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Old 05-18-2019   #22
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I used a Sekonic Master L-104 series S from 1969 until about 6 years ago when I up graded to a 308s. The Sekonic Master has an incident cone that is why I used it so much with meter cameras. It (Master) still is right on with my new Sekonic.
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Old 05-18-2019   #23
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Quote:
Originally Posted by jsrockit View Post
Nope, left that behind with film many years ago. I'd rather dial in a little negative exposure comp to save my highlights on a bright day. Once I've used a camera for awhile, I know how its meter will react. Plus, on digital cameras these days, they may even have a highlight priority mode (like the Ricoh GR III).
^THIS
based on the histogram of the initial shot of a scene to max out exposure w/o blowing the important highlights.
I haven't used my little Gossen Digisix since I sold my M3.
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Old 05-18-2019   #24
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I have cameras with built-in lightmeters: Leica MP and Leica M5. When I use these cameras, I use their meters. It is nice to have a meter, the exposure will be more precise. But the meter distracts my attention from the subject. Therefore it is for me often better to have no lightmeter at all, so I have cameras without a meter too.


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Old 05-18-2019   #25
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Always have one though it is more of a habit than a technical preference these days. It also helps me to remember the 'pre-flight checks'. Aperture set, shutter speed, iso etc. I once had a fleeting chance to photograph a very important man, who was responsible for a lot of death in West Africa. I didnt do the 'pre-flight routine' and subsequently blew the exposure. Never repeated that mistake.
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Old 05-18-2019   #26
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I can share Dogman's feelings. I also worked for papers in those days and know firsthand the nightmare of moving from Tri X to transparencies. I am a long-time Gossen fan and most of the time have a Luna-Pro with me. I also use a Luna-Pro F. It's a perfect meter but sometimes a bit large. I have always advocated just walking around and measuring light. If you do that enough you will have a pretty good idea how to expose when you don't have a meter with you. I have never cared for cameras with built-in meters.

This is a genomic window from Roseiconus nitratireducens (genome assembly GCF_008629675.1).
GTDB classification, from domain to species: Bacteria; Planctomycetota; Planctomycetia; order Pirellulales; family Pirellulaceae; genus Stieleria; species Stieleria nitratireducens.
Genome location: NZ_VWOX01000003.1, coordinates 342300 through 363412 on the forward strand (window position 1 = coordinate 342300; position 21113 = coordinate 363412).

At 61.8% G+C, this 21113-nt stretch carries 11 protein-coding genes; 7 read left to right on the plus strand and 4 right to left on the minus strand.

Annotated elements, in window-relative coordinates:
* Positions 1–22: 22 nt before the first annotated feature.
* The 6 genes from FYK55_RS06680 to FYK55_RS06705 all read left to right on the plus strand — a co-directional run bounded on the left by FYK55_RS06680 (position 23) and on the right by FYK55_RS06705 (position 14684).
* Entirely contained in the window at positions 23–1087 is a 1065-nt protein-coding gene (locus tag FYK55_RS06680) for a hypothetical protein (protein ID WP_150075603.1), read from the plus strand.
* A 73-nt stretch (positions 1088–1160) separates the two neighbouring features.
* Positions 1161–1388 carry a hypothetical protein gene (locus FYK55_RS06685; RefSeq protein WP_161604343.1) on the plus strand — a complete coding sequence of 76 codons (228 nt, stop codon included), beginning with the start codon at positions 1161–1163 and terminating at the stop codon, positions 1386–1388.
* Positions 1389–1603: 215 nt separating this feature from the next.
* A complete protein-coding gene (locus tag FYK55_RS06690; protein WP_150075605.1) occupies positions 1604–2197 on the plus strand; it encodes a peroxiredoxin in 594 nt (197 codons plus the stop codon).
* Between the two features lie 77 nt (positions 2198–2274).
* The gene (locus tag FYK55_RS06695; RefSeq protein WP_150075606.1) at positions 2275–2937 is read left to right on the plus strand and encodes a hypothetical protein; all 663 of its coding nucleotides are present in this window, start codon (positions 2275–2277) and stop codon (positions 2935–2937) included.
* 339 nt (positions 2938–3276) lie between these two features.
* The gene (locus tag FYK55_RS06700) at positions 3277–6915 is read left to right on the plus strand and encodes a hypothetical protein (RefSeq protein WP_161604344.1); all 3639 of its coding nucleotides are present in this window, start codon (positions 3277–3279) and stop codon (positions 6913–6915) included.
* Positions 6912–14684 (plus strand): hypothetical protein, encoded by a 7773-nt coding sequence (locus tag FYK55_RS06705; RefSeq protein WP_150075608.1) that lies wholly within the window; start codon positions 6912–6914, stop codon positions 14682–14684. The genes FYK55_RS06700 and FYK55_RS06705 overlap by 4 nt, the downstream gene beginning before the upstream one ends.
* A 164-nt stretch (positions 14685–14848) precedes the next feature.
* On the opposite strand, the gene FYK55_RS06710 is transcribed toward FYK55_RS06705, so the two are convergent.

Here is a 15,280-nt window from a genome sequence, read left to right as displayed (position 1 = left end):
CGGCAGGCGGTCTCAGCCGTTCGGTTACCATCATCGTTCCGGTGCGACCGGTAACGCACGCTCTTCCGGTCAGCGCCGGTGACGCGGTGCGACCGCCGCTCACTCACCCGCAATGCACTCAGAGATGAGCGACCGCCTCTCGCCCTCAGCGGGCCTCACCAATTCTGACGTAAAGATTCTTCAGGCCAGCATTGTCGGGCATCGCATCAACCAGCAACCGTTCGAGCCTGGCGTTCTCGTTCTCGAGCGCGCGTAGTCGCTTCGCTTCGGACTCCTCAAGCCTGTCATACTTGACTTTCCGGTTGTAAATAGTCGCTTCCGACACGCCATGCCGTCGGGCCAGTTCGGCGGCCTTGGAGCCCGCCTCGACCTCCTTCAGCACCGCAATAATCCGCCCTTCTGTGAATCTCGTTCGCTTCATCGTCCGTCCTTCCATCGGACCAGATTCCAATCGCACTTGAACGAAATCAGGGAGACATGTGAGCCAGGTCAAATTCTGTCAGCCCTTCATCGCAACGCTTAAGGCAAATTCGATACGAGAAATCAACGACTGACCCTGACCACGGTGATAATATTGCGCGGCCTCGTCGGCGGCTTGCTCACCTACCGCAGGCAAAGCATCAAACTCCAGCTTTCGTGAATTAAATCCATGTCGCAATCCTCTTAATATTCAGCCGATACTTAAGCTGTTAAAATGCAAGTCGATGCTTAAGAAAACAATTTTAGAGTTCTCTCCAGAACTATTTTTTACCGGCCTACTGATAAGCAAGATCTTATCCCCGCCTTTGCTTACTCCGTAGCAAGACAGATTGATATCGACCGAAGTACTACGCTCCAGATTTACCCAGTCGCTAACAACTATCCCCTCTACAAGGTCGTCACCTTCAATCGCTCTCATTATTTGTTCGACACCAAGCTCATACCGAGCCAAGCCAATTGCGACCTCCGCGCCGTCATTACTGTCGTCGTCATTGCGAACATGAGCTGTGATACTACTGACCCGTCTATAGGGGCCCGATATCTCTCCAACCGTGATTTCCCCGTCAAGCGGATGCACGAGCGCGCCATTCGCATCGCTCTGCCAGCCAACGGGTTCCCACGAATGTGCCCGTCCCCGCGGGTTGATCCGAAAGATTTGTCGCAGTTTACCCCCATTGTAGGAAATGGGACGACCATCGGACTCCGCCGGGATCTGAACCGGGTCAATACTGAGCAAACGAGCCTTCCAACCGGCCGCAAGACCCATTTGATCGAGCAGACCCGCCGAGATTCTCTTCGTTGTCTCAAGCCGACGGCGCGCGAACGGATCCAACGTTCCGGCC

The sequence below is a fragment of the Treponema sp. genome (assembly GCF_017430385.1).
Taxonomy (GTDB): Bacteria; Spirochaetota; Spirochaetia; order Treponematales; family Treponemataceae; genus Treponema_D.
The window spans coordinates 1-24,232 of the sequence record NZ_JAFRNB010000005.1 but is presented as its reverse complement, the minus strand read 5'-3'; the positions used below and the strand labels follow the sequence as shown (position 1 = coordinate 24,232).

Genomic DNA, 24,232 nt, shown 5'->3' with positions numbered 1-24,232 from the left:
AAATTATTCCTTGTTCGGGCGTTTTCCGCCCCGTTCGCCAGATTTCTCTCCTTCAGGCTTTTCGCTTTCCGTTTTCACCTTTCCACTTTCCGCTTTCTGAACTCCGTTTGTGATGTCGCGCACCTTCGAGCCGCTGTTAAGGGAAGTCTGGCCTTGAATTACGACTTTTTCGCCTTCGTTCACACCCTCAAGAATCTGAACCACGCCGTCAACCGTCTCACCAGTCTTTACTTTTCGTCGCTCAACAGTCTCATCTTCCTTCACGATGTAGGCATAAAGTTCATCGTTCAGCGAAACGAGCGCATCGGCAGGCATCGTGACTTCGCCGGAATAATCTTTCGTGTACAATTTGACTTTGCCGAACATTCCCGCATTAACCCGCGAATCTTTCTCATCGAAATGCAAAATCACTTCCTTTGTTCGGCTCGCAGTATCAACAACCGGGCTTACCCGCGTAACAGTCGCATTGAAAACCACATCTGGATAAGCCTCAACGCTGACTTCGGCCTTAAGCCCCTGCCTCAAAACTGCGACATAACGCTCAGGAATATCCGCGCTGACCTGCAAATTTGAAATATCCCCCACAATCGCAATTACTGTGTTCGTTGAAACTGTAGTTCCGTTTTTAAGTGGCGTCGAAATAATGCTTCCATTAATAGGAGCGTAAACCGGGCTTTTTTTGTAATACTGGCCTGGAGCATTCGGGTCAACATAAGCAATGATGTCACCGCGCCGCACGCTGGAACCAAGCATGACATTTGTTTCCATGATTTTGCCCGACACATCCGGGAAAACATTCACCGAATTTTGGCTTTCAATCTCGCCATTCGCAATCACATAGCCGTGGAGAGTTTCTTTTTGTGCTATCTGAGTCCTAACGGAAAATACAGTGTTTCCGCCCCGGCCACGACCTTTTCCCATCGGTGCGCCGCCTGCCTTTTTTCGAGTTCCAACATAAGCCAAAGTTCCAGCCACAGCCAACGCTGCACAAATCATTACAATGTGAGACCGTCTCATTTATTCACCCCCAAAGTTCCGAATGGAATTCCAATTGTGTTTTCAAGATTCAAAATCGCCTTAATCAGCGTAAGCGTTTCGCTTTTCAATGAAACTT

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Old 05-18-2019   #27
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Quote:
Originally Posted by Chriscrawfordphoto View Post
I carry a Sekonic L-758DR meter and use it for every photograph. I have not used a built-in camera meter in 20 years. Especially for digital, which has so little exposure latitude compared to BW neg film, built-in meters are incapable of giving correct exposure for most subjects. Yes, you can take the camera reading and manually adjust it, but an incident meter is simply more accurate and faster than jumping through hoops like that.


Here's a tutorial I wrote explaining why an incident meter is better.
I guess you haven't took pictures of people moving between sun and shadow for a while.


Two devices are never faster than one. But for yours static objects representing the nice things from the past it doesn't matter.
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Old 05-18-2019   #28
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Quote:
Originally Posted by Ko.Fe. View Post
I guess you haven't took pictures of people moving between sun and shadow for a while.


Two devices are never faster than one. But for yours static objects representing the nice things from the past it doesn't matter.
Yep , I rarely take static stuff .
My subjects are moving quickly and often in and out of shade so I rely on the camera which is good enough.
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Old 05-18-2019   #29
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I do. Most recently I used a Gossen Variosix F in an art gallery in Manchester when I was using delta 3200 at 6400 in a ricoh 500gx, and with a Praktica PLC3 for the same purpose with more of the same film.

I also have a Gossen Trisix, a Metrwatt Metraphot 3 and a Metrawatt Metrastar. I haven't used the latter with a camera yet. I've got 9 cameras with no meter and the ricoh's has just given up the ghost.